Remember that the outcome of a road crash for the victim in terms of their chances of survival and long term prognosis is affected by the level of available medical care. Unfortunately, ambulance services is still epileptic and even rescue effort are even complicated by the absence of health centers or even the attitude at most hospitals. Consequently, because access to emergency services is poor, death before arrival at the hospital is usually high. In many cases their is no availability of ambulance, and road crash victims rely on passersby for help. Lack of any medical interventions and long dificult journeys to hospitals reduces the chances of survival

Visibilty is another problem. Globally, it is recomended that improving the visibility of road ussers is one of the specific intervention that can yield good results. Seeing and been seeing are fundamental prerequisites for the safety of all road users and their are several ways of enhancing visibilty. The use of extra reflectors on the vehicle or light reflective vests of the thin plastic material is also recommended by the United Nations and is contained the National Road Traffic Regulation, 2004. Illuminating crosswalks, including the flood lighting of pedestrian crossing and increased illumination at crosswalks are also recommended strategies.

Unfortunately, FERMA the lead Government agency charge with road maintenance, our road signs, and marking in terms of their shapes, colour and reflectivity do not meet international standards. The consequencies is that driving is made more difficult and hazardious because of the absence of the appropriate road furnity to guide motorist at night and bad or poor weather. The result is the recourse by fleet operators to violate the provision of the traffic regulation by fixing extra lights, which has led to avoidable crashes and death. This is why FERMA opined that if maximum reflectivity is maintained in our pavement markings, signs and delineators, their would be increase in night time sand poor weather safety on our roads and ultimately fewer crashes injuries and fatalities may be recorded. Retro-reflectivity is a critical element that has help the US Department of transport achieve its safety goals of reducing fatalitiy by 20 percent.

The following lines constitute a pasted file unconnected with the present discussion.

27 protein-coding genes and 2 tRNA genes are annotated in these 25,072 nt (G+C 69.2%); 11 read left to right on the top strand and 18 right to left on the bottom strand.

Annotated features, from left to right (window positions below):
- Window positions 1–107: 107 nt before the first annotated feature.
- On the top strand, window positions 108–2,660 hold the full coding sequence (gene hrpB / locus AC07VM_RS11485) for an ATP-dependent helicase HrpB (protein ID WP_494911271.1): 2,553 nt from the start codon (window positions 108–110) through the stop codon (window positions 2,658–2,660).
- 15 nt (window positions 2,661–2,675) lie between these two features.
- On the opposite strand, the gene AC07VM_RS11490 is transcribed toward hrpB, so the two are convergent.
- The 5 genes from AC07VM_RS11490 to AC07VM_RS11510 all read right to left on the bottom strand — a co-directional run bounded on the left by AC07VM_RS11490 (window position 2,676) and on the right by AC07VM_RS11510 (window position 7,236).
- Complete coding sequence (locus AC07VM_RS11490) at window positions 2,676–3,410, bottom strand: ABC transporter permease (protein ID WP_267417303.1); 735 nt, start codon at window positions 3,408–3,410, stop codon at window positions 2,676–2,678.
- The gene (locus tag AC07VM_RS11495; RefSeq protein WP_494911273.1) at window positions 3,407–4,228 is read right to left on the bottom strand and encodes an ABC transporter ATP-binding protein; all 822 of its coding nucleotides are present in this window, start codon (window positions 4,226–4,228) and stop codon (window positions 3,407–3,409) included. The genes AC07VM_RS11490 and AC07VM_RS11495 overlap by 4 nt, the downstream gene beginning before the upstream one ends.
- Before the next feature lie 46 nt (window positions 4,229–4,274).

Inadequate visibility because of environmental factors, which makes it hard to detect vehicles and other road users and poor eye sight of road users, are all listed as factors influencing crash involvement. All these are prevalent among night time operators.

Another factor is the excessive speed at which night buses drive. The National Road Traffic Regulation, 2012 is explicit in the speed limit of 90km/hr for buses and taxis on expressways. How many of such buses truly drives at 90km/hr, and how many of us really worry about such speeds even when some of these drivers do so under the influence of alcohol and even illegal drugs? Yet we delude ourselves that we can never be victims.